Baltimore’s Department of Finance is steadily chipping away at the extensive backlog of outstanding invoices it owes to goods and services suppliers, thanks to the implementation of a new software system that is gradually transforming how the city runs, the chief financial officer said Tuesday.

Speaking before members of Baltimore City Council, Michael Moiseyev said the cloud-based software, Workday, enables city government workers to communicate, monitor and settle late payments in real time, overhauling a previous “legacy” system that had become obsolete. Now in its third stage of being implemented, the shift to Workday kicked off in 2019 and is ongoing, with two more stages to complete.

Moiseyev presented a graphic to members of the city’s Health, Environment and Technology Committee, showing the city peaked in 2020 with more than 4,000 late invoices — defined as unpaid beyond a 30-day period — at any given time. That number has since decreased to less than half of that, Moiseyev said.

Accounting is just one function of Workday, which also houses payroll and human capital management functions for the city. The city’s spending board approved the switch to the new system with a more than $13.5 million contract that would run from 2019 to 2024, according to a memo about the contract obtained by The Baltimore Banner in a public records request. Workday was selected in part due to its relatively low cost, according to the memo, as well as its ability to meet the city’s needs and modernize its services. The city also considered Oracle and Infor as vendors before selecting Workday.

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Several city officials noted Tuesday that Workday, despite its slow ramp-up, offered advantages over the old system. Grants accounting, for example, can be set up and monitored such that the city’s internal system can track expenditures against revenue in real time and automatically. And much of the city’s “technical” work has become easier, the officials noted.

But Moiseyev said progress — including in the city’s procurement division, which has been among the slowest to evolve — has been stymied by key leadership positions being vacant.

City Administrator Faith Leach said Adam Manne, the chief procurement officer hired in May, was worth the wait. “We recruited a world-class leader,” she said of Manne. “And we wanted to allow that leader time to implement his own reforms as part of a procurement overhaul.”

Added Moiseyev, “Since Chief Manne has joined our team, we’ve been working through drafts and notes and ideas. It is coming, truly, very, very, soon, and we’ll be able to show what the future of procurement looks like in Baltimore.”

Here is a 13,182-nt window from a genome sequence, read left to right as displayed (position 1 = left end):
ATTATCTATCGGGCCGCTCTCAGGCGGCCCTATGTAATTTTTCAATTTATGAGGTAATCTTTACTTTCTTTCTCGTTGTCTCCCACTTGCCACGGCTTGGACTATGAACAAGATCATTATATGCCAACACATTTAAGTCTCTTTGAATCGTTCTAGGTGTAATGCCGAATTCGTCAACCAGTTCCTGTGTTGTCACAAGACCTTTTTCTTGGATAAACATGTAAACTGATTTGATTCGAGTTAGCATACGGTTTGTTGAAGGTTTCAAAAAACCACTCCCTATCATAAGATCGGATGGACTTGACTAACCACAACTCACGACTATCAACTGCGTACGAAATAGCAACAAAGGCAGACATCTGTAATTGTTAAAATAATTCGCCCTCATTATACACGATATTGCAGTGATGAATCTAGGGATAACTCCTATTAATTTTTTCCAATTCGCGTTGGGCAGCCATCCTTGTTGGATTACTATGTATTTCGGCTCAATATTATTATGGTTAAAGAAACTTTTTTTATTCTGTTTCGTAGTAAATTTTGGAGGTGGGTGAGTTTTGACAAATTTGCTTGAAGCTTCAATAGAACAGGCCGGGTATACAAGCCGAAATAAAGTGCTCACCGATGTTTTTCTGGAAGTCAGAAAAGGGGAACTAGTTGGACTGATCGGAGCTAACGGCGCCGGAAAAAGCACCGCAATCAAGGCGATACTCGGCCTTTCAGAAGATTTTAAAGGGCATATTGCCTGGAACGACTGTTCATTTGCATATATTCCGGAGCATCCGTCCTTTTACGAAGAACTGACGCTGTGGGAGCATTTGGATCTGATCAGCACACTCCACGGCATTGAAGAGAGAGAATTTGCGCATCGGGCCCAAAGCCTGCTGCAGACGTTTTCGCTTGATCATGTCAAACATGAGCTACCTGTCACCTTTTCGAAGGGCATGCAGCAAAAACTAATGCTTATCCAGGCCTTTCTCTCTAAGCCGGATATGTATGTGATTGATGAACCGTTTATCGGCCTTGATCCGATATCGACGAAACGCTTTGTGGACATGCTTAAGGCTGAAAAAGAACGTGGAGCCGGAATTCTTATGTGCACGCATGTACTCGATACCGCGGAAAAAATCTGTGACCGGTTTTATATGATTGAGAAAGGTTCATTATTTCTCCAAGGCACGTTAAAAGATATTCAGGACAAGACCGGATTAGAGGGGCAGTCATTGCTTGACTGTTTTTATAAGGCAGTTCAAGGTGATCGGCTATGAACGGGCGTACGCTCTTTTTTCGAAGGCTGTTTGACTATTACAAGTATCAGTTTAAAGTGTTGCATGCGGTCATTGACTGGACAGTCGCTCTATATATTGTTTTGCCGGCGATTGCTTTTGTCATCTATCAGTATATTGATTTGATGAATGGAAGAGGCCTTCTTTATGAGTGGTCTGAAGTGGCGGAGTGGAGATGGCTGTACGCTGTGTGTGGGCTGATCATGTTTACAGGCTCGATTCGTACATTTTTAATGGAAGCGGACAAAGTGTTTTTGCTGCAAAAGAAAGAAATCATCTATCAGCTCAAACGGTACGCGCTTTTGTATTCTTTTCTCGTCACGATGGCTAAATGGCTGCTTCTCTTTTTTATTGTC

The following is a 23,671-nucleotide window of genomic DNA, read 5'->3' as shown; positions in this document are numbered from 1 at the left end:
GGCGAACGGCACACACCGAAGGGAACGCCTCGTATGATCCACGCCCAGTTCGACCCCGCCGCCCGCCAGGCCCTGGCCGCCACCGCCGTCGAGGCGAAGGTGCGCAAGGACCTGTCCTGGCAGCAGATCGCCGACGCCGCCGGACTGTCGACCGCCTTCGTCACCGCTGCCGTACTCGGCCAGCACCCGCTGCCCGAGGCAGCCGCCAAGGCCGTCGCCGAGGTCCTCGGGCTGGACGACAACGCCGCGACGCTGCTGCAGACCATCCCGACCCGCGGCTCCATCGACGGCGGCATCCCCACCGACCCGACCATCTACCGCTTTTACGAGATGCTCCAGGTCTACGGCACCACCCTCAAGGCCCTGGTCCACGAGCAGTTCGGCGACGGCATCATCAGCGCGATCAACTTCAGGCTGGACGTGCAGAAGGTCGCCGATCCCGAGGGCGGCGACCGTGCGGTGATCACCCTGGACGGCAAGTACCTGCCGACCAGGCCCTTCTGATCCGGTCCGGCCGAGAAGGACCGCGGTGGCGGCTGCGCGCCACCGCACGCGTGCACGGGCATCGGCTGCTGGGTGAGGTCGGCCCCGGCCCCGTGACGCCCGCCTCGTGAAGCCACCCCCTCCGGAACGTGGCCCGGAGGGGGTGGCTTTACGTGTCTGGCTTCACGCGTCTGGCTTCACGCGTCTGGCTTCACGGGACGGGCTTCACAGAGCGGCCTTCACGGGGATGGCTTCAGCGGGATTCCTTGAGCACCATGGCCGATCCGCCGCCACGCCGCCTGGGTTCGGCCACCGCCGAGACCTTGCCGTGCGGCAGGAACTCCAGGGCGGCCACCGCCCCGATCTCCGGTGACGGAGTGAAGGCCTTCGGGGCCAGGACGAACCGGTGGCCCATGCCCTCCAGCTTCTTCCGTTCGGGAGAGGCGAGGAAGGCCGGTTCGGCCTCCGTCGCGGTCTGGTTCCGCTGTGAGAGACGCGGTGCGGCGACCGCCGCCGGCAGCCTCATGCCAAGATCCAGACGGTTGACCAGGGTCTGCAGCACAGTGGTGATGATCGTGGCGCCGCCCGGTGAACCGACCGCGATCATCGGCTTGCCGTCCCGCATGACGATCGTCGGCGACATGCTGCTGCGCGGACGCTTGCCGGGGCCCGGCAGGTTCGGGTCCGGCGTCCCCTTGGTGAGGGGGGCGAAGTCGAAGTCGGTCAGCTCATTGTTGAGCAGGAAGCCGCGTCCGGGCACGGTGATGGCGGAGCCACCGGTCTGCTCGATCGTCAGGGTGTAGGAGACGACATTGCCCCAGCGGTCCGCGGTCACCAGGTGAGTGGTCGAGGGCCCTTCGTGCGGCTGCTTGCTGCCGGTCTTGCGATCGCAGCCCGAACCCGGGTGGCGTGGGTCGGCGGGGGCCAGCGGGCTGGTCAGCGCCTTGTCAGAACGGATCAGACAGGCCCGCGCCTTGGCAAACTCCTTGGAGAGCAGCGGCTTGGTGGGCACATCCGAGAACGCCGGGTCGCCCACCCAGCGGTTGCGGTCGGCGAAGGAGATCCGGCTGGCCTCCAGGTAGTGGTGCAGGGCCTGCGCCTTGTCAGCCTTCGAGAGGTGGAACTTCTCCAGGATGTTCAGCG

Manne, who came to Baltimore after leading procurement in Prince William County, Virginia — where former City Administrator Christopher J. Shorter now serves as county executive — for nearly a decade, is credited with saving that jurisdiction “millions of dollars,” according to a May news release about his hiring. He also previously oversaw a switch to a new financial system in 2016 and a new human capital management shift in 2023.

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Baltimore’s procurement division, the entity housed within the Department of Finance that purchases goods and services for most city agencies, contracts for about $500 million worth of goods and services a year, according to budget documents. The roughly 32-person division projects issuing 17,500 purchase orders in the current fiscal year, according to the budget. That number has fluctuated in recent years, standing at nearly 24,000 in fiscal 2019 and falling to 18,515 in fiscal 2021.

There have been several high-profile problems in the procurement division over the last year, leading to shortfalls and low supplies of a chemical reagent used in police crime labs, metal polls and chemicals used for water treatment.

Last year, voters approved a general election ballot question that transferred the accounts payable division of the finance department to Comptroller Bill Henry’s office, a move that finance and other city officials said would provide relief to the rest of the Scott administration. Moiseyev said that change has been helpful and was running smoothly despite some “short-term staffing issues.”

Hallie Miller is a reporter at The Baltimore Banner, where she hopes to dive deep into the city's communities and highlight solutions. She is passionate about engaging readers and using new tools to tell stories. Hallie spent four years at The Baltimore Sun, where she helped lead the organization's medical coverage of the coronavirus pandemic. 

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